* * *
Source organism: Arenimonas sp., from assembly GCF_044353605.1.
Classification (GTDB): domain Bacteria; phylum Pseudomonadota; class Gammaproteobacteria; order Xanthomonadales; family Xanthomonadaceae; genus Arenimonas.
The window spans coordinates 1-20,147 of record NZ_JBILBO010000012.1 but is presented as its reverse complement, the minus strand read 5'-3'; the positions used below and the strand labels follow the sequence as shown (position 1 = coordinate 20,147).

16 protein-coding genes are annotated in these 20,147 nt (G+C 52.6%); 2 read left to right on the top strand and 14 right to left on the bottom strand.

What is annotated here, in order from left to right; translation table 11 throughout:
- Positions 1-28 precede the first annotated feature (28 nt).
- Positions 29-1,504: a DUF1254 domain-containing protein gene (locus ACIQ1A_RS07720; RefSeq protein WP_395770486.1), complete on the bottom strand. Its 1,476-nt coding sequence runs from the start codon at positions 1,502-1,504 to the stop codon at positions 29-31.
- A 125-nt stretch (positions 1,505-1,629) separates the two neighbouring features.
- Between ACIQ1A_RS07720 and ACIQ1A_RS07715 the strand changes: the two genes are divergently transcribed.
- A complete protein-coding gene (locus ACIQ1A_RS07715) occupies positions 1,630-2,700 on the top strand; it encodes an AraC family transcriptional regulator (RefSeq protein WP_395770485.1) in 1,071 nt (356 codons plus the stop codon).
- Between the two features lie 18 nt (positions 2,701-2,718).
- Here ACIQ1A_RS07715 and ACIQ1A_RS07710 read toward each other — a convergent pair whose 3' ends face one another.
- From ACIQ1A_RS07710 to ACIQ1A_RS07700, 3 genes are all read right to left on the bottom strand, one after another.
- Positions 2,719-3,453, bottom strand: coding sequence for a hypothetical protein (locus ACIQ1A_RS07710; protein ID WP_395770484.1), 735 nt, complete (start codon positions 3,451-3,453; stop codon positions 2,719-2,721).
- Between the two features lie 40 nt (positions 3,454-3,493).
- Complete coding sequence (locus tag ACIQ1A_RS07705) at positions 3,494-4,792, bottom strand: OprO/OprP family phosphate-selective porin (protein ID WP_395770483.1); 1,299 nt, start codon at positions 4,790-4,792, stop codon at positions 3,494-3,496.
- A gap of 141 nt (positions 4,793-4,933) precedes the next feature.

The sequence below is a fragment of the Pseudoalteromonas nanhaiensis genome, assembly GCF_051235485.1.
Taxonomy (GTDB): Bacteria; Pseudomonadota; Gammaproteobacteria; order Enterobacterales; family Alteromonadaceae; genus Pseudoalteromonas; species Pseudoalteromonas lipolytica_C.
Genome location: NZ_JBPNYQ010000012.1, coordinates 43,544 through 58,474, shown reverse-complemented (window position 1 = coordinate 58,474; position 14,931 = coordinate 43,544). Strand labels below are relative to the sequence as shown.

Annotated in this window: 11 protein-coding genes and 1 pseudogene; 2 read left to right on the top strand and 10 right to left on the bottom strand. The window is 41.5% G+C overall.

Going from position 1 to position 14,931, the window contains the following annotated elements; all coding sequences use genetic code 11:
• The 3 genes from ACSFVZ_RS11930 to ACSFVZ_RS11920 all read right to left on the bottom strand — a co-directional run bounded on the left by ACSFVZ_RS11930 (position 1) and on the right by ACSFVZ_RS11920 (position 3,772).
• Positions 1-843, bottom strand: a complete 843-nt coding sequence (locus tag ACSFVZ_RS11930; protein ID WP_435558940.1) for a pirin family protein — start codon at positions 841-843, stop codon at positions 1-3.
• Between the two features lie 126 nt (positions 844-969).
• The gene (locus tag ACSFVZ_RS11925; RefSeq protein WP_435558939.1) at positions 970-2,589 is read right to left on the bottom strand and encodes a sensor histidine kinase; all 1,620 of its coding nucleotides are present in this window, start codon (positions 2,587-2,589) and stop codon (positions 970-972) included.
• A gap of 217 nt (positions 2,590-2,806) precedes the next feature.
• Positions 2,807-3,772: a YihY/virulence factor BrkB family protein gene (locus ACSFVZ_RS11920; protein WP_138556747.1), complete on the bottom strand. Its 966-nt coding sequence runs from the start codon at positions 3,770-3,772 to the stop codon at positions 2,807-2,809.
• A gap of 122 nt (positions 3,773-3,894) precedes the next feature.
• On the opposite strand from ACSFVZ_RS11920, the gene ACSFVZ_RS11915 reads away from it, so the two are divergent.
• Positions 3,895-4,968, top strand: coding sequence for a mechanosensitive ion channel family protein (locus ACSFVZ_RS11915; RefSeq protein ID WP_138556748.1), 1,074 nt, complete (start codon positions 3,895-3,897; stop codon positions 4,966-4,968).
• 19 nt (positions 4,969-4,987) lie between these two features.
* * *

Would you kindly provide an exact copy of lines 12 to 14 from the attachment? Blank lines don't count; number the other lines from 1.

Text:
- Here ACIQ1A_RS07715 and ACIQ1A_RS07710 read toward each other — a convergent pair whose 3' ends face one another.
- From ACIQ1A_RS07710 to ACIQ1A_RS07700, 3 genes are all read right to left on the bottom strand, one after another.
- Positions 2,719-3,453, bottom strand: coding sequence for a hypothetical protein (locus ACIQ1A_RS07710; protein ID WP_395770484.1), 735 nt, complete (start codon positions 3,451-3,453; stop codon positions 2,719-2,721).